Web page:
A University of Auckland scientist, who has made pioneering contributions towards the development of new laser technologies, has won the Prime Minister’s MacDiarmid Emerging Scientist Prize 2019. 

Dr Miro Erkintalo, a senior lecturer at The University of Auckland, researches and develops new kinds of laser devices that could enable a host of new and improved applications, including faster and cheaper internet.

“The internet and communications as we know them today are enabled by lasers. If we didn’t have lasers, we wouldn’t have Facebook, Netflix, Spotify, or any of those platforms.”

“For example, if you send an email to someone in the United States, the information from your computer is transmitted on a laser beam to the United States through an optical fibre.”

Among Dr Erkintalo’s achievements is the introduction of a theoretical model for the description of a ground breaking new technology that can convert a single laser beam into hundreds or thousands of beams with different colours.

The technology, known as a microresonator frequency comb, has potential to be used in many applications, including in self-driving cars to determine distances and detect obstacles.

In telecommunications, the technology could enable systems that are cheaper and more energy efficient than those used today.

“Existing telecommunication systems use hundreds of lasers with different colours to increase the amount of information that can be transmitted through a single optical fibre.”

“With microresonator frequency combs, we can potentially reduce the number of lasers needed from hundreds to one, thus improving the systems’ cost and efficiency.”

The theoretical model introduced by Dr Erkintalo and his colleagues is today used by researchers around the world to design microresonator frequency combs and to understand their behaviour.

He says he’s proud of his team’s advancement of the technology. “This is really a global research effort, but we have made many contributions to the field, and I am proud of that because this technology will be really valuable for all of us in the coming decades.”

A nominator for the award, Professor Roberto Morandotti, of Institut National de la Recherche Scientifique in Montreal, says Dr Erkintalo’s work is world-leading, and that his research on microresonator frequency combs has had a huge impact.

“These micro-combs are projected to have a big role in numerous future technologies. His work on their numerical modelling is therefore quite likely to have wide societal impact as well.”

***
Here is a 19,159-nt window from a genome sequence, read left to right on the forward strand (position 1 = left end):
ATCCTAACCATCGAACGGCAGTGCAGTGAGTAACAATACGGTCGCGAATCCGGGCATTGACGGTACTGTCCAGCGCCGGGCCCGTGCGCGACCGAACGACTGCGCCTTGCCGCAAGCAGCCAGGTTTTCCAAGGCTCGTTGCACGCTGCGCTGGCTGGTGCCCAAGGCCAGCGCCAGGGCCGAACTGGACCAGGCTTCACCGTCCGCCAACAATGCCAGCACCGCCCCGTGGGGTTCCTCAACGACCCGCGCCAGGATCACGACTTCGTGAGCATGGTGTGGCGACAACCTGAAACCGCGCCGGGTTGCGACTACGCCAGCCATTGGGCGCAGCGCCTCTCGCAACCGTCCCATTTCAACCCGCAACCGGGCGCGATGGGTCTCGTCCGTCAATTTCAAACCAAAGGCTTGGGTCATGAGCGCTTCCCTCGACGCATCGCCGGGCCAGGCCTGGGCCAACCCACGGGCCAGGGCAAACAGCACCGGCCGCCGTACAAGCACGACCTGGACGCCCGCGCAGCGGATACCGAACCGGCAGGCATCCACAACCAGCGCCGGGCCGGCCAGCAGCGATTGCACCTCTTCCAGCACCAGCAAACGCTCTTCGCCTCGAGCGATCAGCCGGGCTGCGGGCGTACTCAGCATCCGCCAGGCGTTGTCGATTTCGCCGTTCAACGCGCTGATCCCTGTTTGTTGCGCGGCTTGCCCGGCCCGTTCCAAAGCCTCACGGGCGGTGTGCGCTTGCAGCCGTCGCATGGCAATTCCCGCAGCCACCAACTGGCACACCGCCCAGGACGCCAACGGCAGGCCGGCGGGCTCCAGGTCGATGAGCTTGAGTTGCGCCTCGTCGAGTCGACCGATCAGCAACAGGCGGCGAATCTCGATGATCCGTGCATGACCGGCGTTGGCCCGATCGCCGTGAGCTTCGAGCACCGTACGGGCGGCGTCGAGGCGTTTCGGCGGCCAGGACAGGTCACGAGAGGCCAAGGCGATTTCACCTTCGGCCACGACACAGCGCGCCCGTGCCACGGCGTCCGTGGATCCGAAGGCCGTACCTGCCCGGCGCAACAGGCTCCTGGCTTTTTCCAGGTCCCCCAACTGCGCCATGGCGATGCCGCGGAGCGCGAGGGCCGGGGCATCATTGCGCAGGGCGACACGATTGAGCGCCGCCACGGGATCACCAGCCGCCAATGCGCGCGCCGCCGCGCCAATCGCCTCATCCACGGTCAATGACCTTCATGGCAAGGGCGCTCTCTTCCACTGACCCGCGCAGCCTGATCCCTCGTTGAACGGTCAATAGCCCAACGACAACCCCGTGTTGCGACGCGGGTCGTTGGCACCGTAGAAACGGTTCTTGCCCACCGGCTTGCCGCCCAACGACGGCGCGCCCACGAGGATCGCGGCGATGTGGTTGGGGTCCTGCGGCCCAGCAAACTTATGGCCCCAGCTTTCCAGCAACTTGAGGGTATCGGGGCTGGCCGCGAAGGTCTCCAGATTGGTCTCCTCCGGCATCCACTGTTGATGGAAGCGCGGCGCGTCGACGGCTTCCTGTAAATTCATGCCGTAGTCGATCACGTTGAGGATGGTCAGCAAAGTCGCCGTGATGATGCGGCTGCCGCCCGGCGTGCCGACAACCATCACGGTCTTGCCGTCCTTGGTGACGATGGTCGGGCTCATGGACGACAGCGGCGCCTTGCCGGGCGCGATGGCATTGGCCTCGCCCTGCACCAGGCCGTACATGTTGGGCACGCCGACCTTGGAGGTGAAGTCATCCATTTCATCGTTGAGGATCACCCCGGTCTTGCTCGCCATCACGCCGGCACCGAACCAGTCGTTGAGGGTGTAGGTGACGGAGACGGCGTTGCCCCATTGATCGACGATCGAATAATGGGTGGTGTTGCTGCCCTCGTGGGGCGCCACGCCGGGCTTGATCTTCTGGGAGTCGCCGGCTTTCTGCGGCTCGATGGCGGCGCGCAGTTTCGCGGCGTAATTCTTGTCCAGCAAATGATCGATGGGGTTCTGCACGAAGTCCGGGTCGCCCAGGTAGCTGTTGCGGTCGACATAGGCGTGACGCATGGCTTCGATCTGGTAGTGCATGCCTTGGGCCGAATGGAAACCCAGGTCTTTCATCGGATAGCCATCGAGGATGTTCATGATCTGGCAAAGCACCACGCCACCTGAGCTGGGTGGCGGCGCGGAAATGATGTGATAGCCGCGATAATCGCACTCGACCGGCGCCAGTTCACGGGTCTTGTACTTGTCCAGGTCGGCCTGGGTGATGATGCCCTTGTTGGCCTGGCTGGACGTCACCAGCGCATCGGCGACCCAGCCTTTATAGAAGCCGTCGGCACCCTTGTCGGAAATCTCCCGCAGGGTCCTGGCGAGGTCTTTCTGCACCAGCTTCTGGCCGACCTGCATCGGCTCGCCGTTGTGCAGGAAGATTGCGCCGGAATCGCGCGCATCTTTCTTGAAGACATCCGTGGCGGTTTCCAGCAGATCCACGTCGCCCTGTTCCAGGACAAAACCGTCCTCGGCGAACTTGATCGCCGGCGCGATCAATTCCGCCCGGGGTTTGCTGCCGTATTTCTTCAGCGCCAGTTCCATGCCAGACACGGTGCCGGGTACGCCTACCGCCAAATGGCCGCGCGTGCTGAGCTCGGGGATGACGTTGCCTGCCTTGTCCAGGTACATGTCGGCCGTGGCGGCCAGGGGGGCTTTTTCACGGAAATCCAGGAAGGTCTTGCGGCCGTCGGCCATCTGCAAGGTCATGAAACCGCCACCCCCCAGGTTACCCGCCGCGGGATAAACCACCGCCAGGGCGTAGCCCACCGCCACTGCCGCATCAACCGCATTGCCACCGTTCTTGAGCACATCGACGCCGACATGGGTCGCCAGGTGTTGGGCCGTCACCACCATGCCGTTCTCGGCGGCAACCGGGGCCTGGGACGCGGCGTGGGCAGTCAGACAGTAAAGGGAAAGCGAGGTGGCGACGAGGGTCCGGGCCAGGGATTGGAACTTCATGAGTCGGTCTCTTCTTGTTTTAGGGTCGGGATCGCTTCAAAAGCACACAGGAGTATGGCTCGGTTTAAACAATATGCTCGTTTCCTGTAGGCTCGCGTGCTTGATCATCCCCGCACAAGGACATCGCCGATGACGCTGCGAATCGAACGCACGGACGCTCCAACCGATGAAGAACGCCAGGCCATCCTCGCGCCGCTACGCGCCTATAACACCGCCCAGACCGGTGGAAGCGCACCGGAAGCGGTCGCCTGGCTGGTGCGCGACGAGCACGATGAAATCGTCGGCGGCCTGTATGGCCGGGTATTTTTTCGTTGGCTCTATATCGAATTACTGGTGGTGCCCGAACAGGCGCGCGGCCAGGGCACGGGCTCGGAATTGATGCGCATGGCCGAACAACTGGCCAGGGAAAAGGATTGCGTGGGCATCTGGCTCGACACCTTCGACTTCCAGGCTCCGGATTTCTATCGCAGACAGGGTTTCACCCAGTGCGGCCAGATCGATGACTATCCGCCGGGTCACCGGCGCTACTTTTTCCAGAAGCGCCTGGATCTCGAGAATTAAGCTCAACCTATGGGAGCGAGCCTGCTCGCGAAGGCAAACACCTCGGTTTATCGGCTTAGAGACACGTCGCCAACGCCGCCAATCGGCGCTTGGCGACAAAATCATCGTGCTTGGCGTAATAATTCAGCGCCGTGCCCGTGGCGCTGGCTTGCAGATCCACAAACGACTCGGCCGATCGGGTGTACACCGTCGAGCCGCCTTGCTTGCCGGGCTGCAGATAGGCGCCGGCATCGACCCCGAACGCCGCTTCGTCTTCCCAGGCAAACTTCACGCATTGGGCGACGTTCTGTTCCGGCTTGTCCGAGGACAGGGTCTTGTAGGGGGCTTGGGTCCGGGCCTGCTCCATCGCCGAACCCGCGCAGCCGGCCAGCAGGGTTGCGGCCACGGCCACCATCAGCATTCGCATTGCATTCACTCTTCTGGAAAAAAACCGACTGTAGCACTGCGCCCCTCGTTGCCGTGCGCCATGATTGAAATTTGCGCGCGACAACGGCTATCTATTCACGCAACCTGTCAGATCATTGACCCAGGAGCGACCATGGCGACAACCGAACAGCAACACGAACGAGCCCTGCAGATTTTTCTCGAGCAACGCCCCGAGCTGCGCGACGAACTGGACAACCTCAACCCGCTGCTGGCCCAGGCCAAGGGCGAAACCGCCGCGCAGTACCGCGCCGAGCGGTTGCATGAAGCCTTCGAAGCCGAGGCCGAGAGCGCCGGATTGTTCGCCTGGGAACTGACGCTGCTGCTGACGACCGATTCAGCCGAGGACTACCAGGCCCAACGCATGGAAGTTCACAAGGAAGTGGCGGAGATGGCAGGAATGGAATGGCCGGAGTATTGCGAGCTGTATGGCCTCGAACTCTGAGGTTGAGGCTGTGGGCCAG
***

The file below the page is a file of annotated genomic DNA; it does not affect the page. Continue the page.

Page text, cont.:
Besides microresonator frequency combs, Dr Erkintalo has made pioneering contributions to several other areas of optical engineering and laser physics.

With his colleagues, Dr Erkintalo has designed and developed new low-cost ultrashort pulsed laser devices that offer benefits for applications in the processing and microscopy of materials, and made significant contributions to the experimental study of so-called temporal cavity solitons that could enable futuristic light-based memory devices.

Dr Erkintalo has published more than 70 articles in peer-reviewed journals, including highly respected and selective journals Nature Photonics and Physical Review Letters, and collectively his articles have been cited more than 4000 times, described as quite extraordinary by his peers for an emerging researcher.

Dr Erkintalo has also been invited to deliver presentations at 23 international conferences and workshops.

Dr Erkintalo says he feels privileged to have many world-leading collaborators and students to work with in New Zealand. ”All of us bring our own distinct skills and expertise to the table, and together we are able to achieve better outcomes than any of us could achieve on our own. Science is really a team sport.”

He says all of the world’s top universities have big research programmes in laser physics, but New Zealand is world-leading in several niche areas. “New Zealand has a very successful history in quantum optics and laser physics, and this is a great place to do this type of research.”

Dr Erkintalo is principal investigator at the Dodd-Walls Centre for Photonic and Quantum Technologies, a national Centre of Research Excellence involving six New Zealand universities, hosted by the University of Otago.

He has won several science awards over the past 10 years and been the recipient of two Marsden Fund grants and a Rutherford Discovery Fellowship from the Royal Society of New Zealand Te Apārangi.

Most of the $200,000 prize is projected to go towards exploring a new type of a microresonator frequency comb architecture at The University of Auckland.